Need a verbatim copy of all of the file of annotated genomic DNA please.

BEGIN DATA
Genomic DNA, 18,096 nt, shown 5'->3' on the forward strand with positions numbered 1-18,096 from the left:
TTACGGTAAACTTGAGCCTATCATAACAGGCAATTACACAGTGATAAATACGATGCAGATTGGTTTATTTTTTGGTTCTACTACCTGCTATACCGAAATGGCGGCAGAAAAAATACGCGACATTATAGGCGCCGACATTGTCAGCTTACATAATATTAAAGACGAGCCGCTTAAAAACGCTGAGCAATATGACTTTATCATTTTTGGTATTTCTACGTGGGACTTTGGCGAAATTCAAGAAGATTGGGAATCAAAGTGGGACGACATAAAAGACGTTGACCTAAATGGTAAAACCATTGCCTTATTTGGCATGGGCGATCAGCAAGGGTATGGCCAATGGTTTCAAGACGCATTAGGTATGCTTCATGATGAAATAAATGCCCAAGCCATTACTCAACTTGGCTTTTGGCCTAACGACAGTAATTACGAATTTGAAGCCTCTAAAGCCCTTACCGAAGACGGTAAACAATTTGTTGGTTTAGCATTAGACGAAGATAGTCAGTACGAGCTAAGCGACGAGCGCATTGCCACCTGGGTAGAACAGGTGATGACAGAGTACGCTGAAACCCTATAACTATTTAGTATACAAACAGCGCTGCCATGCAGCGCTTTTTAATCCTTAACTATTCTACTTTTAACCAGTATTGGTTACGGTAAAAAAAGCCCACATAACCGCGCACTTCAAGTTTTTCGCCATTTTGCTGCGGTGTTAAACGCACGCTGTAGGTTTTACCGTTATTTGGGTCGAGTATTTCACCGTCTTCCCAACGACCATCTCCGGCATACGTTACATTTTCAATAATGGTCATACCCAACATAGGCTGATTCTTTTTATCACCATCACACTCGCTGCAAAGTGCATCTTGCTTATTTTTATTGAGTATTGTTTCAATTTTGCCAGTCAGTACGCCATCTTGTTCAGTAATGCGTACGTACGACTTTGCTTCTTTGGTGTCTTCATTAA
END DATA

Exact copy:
Genomic DNA, 18,096 nt, shown 5'->3' on the forward strand with positions numbered 1-18,096 from the left:
TTACGGTAAACTTGAGCCTATCATAACAGGCAATTACACAGTGATAAATACGATGCAGATTGGTTTATTTTTTGGTTCTACTACCTGCTATACCGAAATGGCGGCAGAAAAAATACGCGACATTATAGGCGCCGACATTGTCAGCTTACATAATATTAAAGACGAGCCGCTTAAAAACGCTGAGCAATATGACTTTATCATTTTTGGTATTTCTACGTGGGACTTTGGCGAAATTCAAGAAGATTGGGAATCAAAGTGGGACGACATAAAAGACGTTGACCTAAATGGTAAAACCATTGCCTTATTTGGCATGGGCGATCAGCAAGGGTATGGCCAATGGTTTCAAGACGCATTAGGTATGCTTCATGATGAAATAAATGCCCAAGCCATTACTCAACTTGGCTTTTGGCCTAACGACAGTAATTACGAATTTGAAGCCTCTAAAGCCCTTACCGAAGACGGTAAACAATTTGTTGGTTTAGCATTAGACGAAGATAGTCAGTACGAGCTAAGCGACGAGCGCATTGCCACCTGGGTAGAACAGGTGATGACAGAGTACGCTGAAACCCTATAACTATTTAGTATACAAACAGCGCTGCCATGCAGCGCTTTTTAATCCTTAACTATTCTACTTTTAACCAGTATTGGTTACGGTAAAAAAAGCCCACATAACCGCGCACTTCAAGTTTTTCGCCATTTTGCTGCGGTGTTAAACGCACGCTGTAGGTTTTACCGTTATTTGGGTCGAGTATTTCACCGTCTTCCCAACGACCATCTCCGGCATACGTTACATTTTCAATAATGGTCATACCCAACATAGGCTGATTCTTTTTATCACCATCACACTCGCTGCAAAGTGCATCTTGCTTATTTTTATTGAGTATTGTTTCAATTTTGCCAGTCAGTACGCCATCTTGTTCAGTAATGCGTACGTACGACTTTGCTTCTTTGGTGTCTTCATTAA